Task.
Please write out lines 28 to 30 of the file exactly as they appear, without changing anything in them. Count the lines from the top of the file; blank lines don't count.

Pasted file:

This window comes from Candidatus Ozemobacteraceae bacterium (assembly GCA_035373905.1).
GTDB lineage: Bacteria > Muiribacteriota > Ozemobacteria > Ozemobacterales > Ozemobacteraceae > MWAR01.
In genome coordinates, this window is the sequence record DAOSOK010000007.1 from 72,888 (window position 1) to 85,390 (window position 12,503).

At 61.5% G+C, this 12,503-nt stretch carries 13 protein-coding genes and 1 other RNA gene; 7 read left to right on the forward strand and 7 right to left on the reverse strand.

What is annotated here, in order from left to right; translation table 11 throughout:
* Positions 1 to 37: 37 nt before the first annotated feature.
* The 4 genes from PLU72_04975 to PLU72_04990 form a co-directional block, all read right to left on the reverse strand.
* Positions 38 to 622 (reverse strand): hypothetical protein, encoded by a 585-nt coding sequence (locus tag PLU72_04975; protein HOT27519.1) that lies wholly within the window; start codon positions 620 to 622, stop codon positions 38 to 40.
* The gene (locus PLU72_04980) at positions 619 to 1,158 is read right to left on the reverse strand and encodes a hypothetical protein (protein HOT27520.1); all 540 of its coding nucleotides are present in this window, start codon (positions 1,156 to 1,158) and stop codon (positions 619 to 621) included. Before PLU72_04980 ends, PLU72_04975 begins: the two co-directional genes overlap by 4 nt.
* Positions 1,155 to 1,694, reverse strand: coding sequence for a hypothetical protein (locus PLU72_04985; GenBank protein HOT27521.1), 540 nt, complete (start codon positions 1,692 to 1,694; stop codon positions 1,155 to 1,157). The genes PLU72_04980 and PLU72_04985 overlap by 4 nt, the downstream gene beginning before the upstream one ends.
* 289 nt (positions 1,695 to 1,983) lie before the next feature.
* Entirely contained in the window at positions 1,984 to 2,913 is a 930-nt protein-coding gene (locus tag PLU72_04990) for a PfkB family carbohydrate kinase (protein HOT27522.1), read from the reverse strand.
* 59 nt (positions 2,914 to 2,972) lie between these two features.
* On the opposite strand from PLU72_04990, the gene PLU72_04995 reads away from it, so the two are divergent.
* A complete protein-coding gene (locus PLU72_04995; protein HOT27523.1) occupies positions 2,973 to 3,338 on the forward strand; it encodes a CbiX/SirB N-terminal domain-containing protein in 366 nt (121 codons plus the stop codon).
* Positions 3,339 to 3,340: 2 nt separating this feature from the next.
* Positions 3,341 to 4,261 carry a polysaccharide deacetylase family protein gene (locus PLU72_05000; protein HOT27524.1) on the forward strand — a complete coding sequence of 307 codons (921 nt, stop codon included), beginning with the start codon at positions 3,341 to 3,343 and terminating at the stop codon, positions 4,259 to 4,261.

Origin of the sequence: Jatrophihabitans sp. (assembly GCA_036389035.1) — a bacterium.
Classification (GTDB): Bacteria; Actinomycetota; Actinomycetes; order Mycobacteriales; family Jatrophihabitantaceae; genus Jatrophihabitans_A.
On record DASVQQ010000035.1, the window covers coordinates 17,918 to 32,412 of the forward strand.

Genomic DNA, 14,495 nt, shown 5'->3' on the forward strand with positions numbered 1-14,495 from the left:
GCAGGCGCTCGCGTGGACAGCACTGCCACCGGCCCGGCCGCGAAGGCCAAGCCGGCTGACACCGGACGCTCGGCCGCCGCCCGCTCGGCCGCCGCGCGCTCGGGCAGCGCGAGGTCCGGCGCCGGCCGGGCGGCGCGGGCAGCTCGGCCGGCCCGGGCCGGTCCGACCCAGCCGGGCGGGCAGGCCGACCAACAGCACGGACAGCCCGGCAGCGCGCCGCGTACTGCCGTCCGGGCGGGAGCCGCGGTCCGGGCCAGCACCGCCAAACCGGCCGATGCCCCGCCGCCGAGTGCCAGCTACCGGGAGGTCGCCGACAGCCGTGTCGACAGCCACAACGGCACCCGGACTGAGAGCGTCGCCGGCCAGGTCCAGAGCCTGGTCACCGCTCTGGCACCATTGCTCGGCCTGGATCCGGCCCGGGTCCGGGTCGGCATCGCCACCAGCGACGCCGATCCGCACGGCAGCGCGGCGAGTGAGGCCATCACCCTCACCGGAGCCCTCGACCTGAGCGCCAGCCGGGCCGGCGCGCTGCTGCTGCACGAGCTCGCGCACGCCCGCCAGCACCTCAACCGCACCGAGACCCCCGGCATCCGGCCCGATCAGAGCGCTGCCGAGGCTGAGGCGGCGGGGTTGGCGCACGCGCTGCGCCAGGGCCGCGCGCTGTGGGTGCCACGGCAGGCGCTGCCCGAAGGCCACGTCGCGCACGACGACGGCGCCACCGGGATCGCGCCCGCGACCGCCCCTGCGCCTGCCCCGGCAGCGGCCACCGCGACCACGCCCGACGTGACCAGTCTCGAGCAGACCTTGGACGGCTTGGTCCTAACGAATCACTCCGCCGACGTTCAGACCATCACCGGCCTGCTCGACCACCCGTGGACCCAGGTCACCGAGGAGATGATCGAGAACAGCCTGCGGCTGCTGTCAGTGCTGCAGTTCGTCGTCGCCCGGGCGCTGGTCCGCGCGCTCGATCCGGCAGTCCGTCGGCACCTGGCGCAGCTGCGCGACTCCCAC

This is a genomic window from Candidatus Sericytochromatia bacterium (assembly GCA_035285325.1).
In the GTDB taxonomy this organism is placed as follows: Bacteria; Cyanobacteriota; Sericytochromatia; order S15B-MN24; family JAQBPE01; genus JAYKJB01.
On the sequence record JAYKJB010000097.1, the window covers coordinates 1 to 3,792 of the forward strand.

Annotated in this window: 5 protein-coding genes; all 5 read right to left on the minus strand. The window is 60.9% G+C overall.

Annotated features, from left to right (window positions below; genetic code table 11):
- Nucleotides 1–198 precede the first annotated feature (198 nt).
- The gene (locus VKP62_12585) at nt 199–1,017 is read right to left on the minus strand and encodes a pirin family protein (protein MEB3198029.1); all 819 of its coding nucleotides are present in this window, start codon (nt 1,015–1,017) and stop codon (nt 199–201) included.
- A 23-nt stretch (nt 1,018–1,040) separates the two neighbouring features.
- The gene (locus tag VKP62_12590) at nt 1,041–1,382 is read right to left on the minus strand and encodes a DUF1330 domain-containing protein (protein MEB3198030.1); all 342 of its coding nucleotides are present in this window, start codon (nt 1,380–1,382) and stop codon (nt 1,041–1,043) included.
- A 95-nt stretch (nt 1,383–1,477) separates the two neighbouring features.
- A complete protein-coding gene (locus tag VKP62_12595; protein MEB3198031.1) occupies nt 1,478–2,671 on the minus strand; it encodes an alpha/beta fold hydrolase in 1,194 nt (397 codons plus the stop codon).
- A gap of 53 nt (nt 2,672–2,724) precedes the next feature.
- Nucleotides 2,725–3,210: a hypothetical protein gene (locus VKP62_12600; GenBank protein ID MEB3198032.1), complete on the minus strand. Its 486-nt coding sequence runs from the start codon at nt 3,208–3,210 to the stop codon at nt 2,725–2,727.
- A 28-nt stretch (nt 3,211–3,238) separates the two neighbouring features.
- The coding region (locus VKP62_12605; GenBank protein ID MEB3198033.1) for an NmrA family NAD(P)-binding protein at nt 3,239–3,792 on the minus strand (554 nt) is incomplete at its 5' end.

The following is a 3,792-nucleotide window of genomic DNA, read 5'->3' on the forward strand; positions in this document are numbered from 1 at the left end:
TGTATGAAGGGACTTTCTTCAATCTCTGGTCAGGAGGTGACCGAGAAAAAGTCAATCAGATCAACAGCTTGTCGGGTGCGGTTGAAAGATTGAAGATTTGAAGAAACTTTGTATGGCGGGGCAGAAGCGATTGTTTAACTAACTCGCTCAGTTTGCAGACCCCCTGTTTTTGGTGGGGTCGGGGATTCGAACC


- Nucleotides 1–198 precede the first annotated feature (198 nt).
- The gene (locus VKP62_12585) at nt 199–1,017 is read right to left on the minus strand and encodes a pirin family protein (protein MEB3198029.1); all 819 of its coding nucleotides are present in this window, start codon (nt 1,015–1,017) and stop codon (nt 199–201) included.
- A 23-nt stretch (nt 1,018–1,040) separates the two neighbouring features.